Picking up the pensions pieces after Carillion
The joint Businesses and Energy & Industrial Strategy (BEIS) and Work & Pensions Committees’ report on the demise of Carillion has heavily criticised the Pension Regulator (TPR) in no uncertain terms. TPR’s current chief executive, Lesley Titcomb, who has made repeated appearances before the committee, has subsequently confirmed that she will be stepping down at the end of her contract in February 2019. There is unlikely to be a long list of candidates willing to replace her.
Carillion collapsed in January under the weight of a £1.5bn debt pile. It was responsible for 13 defined benefits pension schemes, 11 of which are expected to enter the Pensions Protection Fund (PPF), with an aggregate estimated deficit of £800m. Members in those schemes will have their pensions subject to a cap and may have them scaled back.
The company and the trustees had a long history of failing to reach agreement on the level of affordable contributions due under the schemes’ triennial actuarial valuations. The trustees had repeatedly asked TPR to intervene and, while there were numerous meetings held with both trustees and company over many years, none actually resulted in any regulatory action being instigated against Carillion.
While threatening many times to use its statutory power to impose contributions on the company, TPR never followed through on those empty threats. By the time of its profit warning in July 2017, Carillion had somehow managed to persuade the trustees to agree to the deferral of its contributions so that the company would avoid insolvency, But this ended up only delaying the inevitable.
In evidence given, TPR had to admit that it has never imposed a schedule of contributions where the trustees and employer have failed to agree on funding. In 13 years, it has issued three warning notices about setting employer contributions, but none of these resulted in this power being used. TPR also argued that it should not prevent companies from paying dividends ‘if that is the right thing to do’.
According to the report, TPR failed in its statutory objectives to reduce the risk of pension schemes falling into the Pension Protection Fund (PPF) and to protect members’ benefits. Since publication, TPR has announced an investigation to see if it could use its anti-avoidance powers to require Carillion or its former board members to pay money into the schemes. But Carillion has not substantive assets left and individual directors will not have deep enough pockets to make any difference to members’ benefits – so this does look like too little too late from a regulatory perspective. And not much of a deterrent either.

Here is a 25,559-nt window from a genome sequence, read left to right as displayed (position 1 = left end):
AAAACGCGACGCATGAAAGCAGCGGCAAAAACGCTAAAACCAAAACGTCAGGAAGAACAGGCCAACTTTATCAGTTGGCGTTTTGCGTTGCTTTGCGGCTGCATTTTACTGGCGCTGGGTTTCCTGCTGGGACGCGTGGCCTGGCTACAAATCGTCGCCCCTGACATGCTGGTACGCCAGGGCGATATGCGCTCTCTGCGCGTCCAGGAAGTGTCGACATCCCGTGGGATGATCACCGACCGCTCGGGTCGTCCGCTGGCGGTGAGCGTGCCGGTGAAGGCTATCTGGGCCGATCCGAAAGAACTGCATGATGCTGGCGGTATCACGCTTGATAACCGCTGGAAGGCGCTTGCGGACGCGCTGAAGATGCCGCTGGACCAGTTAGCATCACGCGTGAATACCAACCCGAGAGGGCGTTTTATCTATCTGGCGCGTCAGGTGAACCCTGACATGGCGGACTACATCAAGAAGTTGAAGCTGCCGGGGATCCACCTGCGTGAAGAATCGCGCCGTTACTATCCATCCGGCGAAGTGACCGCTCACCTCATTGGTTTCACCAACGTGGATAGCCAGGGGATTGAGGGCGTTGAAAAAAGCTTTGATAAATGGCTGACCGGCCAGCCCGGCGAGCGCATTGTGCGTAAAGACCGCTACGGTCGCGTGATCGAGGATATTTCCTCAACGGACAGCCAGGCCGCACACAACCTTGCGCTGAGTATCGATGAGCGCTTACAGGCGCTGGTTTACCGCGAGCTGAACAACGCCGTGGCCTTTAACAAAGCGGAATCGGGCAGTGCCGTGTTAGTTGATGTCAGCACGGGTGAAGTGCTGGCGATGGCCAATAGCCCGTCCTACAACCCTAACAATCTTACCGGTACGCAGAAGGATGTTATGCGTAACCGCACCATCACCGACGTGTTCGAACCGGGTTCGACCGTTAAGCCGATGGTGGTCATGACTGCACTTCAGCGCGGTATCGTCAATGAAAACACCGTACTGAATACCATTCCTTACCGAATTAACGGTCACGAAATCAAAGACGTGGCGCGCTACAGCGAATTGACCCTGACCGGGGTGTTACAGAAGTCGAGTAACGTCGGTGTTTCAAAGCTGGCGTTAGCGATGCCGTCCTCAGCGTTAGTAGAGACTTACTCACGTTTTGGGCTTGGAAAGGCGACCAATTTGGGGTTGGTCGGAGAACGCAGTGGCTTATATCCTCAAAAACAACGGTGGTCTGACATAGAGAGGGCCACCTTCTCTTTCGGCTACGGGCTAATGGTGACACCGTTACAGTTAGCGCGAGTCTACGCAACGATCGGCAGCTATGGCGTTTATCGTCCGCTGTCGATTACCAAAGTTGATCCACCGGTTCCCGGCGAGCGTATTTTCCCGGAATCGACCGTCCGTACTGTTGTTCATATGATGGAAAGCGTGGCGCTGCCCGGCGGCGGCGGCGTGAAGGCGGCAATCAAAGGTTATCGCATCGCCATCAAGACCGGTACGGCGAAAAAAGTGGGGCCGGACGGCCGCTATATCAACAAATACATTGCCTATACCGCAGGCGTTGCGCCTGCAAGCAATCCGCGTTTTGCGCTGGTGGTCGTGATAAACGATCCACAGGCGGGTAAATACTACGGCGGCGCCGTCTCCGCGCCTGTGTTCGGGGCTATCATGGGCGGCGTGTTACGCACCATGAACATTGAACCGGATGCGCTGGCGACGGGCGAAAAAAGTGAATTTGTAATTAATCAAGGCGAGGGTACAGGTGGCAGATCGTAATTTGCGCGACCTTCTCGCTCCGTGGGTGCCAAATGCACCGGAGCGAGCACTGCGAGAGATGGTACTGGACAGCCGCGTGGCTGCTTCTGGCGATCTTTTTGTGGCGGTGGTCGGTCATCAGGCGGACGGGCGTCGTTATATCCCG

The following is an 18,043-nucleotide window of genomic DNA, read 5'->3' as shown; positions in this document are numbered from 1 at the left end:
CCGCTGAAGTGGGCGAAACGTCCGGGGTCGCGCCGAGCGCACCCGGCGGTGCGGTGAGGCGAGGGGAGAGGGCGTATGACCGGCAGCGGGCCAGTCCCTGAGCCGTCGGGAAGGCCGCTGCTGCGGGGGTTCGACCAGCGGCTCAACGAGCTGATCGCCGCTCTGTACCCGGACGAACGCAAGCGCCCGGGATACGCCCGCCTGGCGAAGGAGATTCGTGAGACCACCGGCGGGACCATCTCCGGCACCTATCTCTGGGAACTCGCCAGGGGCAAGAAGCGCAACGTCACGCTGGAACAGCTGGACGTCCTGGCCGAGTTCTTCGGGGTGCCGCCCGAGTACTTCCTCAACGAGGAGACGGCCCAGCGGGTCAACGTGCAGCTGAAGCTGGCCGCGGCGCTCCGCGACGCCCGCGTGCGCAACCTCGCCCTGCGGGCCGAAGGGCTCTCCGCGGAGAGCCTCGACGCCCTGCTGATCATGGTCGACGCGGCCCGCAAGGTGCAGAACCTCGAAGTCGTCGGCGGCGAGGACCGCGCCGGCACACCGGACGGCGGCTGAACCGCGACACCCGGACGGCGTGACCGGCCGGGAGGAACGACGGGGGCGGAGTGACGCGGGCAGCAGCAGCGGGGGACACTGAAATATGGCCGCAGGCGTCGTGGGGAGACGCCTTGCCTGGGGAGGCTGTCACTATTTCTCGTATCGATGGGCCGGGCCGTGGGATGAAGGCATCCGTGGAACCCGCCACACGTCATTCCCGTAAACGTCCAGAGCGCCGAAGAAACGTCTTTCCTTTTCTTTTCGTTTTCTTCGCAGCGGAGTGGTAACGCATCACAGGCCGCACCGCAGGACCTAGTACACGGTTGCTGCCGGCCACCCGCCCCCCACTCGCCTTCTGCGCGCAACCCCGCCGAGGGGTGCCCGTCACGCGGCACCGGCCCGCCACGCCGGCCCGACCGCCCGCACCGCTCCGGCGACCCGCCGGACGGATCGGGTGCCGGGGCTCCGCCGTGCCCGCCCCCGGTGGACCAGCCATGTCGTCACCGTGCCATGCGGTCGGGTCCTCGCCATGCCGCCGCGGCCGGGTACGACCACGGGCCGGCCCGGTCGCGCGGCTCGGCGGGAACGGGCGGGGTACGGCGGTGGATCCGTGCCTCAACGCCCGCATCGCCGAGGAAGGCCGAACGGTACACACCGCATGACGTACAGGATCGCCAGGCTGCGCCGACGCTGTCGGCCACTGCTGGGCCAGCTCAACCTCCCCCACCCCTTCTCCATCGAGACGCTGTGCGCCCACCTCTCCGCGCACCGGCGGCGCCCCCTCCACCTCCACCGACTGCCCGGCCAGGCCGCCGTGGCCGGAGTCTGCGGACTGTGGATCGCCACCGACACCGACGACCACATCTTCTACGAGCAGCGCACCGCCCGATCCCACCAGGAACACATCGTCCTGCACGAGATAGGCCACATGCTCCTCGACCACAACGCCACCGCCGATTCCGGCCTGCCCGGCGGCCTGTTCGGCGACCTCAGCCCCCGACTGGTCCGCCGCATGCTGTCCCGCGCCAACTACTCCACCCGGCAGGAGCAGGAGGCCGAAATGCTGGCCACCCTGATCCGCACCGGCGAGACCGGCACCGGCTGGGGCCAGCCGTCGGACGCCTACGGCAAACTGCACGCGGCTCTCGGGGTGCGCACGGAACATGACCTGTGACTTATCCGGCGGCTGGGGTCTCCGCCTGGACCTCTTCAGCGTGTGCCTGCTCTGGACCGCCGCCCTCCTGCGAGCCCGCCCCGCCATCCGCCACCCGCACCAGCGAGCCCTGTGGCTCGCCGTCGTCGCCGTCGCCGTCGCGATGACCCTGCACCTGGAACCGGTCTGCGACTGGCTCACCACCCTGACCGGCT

TPR is characterised in the report as a ‘paper tiger’. The solution to this is for it to be ‘clearer, quicker and tougher’ as outlined in the Department of Work and Pensions White Paper released on March and TPR’s recently published Corporate Plan for 2018-2021. But what does this actually mean in practice?
Well it seems that in 2019 TPR is likely to be given the possibly retrospective power to issue large fines to companies and directors who deliberately put a pension scheme at risk and have increased powers of investigation. These are relatively easy powers to add to existing legislation, and fines are likely to be perceived as a greater threat than the use of its more complicated (and time consuming) anti-avoidance powers.
Also proposed is a new criminal offence of wilful or grossly reckless behaviour in relation to a pension scheme. More director disqualifications due to pensions problem are likely. And we are promised a new TPR code on defined benefits funding with new guidance on the meanings of ‘prudence’ of actuarial assumptions used in scheme valuations and the ‘appropriateness’ of recovery plans setting out contribution levels and payment periods.
Following the report and White Paper, it is also possible that more clearance applications will be made relating to commercial activity (M&A, dividends etc), reversing the steep decline in seeking clearance from 263 in 2005/06 to 10 in 2016/17. All of the above could mean that the one-third of TPR’s resources allocated to frontline regulation for 2018/19 will end up very stretched.
Anne-Marie Winton, Partner
This article was published in Accountancy Daily
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